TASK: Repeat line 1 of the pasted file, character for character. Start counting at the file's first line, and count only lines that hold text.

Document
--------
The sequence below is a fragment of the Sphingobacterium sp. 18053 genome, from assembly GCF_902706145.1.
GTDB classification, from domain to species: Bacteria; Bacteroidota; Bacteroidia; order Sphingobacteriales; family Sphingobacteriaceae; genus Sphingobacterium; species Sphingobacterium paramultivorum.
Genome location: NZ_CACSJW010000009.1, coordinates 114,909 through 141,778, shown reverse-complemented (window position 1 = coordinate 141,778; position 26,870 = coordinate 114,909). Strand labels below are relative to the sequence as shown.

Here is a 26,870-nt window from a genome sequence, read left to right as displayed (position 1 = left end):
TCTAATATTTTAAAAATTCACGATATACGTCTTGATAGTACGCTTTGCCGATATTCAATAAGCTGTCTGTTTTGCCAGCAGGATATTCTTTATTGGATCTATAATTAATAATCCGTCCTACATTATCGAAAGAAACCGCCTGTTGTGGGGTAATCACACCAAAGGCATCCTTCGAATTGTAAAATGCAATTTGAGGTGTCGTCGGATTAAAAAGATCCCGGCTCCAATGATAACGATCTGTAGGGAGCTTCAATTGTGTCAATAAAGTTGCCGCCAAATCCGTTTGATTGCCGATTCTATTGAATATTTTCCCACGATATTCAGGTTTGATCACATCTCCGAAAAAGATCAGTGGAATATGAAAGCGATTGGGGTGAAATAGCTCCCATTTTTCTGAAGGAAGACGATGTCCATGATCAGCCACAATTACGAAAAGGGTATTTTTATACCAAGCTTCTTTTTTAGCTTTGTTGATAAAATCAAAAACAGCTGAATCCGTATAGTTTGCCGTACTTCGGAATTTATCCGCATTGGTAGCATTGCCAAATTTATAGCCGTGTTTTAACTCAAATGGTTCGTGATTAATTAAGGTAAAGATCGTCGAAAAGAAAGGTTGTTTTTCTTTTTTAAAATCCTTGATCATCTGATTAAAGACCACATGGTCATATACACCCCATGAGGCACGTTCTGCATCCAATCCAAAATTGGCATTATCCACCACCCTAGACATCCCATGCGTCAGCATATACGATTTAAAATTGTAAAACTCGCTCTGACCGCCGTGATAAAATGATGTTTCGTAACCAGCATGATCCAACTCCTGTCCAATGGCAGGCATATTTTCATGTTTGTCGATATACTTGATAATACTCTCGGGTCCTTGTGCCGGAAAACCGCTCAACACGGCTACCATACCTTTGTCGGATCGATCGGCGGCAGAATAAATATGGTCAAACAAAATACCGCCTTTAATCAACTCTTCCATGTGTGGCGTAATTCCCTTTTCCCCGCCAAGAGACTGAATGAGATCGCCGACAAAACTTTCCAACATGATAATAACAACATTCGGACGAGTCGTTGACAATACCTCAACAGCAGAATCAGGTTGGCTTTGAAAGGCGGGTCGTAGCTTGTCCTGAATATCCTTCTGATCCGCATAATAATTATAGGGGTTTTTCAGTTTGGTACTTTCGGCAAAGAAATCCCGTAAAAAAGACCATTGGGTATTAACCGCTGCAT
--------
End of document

The sequence below is a fragment of the Sphingobacterium sp. 18053 genome, from assembly GCF_902706145.1.